• Kensington and Chelsea – Council denies asset-stripping as community vows ‘to fight for future of North Kensington Library’ – Get West London. “It plans to lease the current building to Notting Hill Prep School library in nearby Lancaster Road ” … “Kensington and Chelsea Council has vociferously denied claims it is closing North Kensington Library and stripping the community of its assets. They were made during a protest outside the library in Ladbroke Grove after it emerged that the Grade II listed building is to be leased to a nearby prep school. But the Royal borough said the library was not closing, but moving to a new building just a stone’s throw away from the current site to Lancaster Road.”
  • Lambeth – Lambeth Council Leader continues to mislead residents with confusing information about public libraries – Brixton Buzz. Lambeth council leader claims “Of our ten libraries, two of them, Carnegie and Minet, have closed temporarily but they will reopen next year with books, study space and computers.”” … but article says “The Carnegie and Minet will not re-open as libraries. Under the plans of the Nu Labour group, both will re-open as book-ish gyms.” Plus Peck has ignored the fact that her Labour Council is also planning to shut the Tate South at Vauxhall, and the Durning library in Kennington.”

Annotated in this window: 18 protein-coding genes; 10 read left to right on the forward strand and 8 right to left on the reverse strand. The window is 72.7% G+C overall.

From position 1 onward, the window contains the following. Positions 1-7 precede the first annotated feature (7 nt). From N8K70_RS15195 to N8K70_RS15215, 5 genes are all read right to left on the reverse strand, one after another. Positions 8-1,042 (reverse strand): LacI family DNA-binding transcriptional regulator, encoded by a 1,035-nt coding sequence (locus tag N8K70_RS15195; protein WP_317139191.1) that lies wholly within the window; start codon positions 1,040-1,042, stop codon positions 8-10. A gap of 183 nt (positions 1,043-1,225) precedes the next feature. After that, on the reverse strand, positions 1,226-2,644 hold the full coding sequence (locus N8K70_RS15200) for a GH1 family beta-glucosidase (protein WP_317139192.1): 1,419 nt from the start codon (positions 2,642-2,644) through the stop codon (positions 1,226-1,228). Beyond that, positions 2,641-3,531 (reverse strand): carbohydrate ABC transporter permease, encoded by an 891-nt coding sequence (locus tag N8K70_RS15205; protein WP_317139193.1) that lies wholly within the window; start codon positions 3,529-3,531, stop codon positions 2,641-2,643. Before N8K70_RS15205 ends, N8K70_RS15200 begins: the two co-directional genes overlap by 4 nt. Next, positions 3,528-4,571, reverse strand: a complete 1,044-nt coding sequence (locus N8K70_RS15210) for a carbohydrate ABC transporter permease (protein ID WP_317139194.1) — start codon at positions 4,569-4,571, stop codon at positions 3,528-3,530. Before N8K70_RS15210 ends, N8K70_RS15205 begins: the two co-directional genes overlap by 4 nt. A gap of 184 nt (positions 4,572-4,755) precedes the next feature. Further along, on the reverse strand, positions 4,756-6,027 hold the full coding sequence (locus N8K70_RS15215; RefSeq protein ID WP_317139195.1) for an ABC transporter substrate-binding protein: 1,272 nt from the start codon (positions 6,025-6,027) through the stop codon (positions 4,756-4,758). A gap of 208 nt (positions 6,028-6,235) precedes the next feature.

• Monmouthshire – Take part in World Book Night at Abergavenny Library – Abergavenny Today, “The celebration event tonight (Thursday April 21, 7pm) will have as guest speaker local author and historian Mr Frank Olding. Tickets are £3 to include a glass of wine – or two.”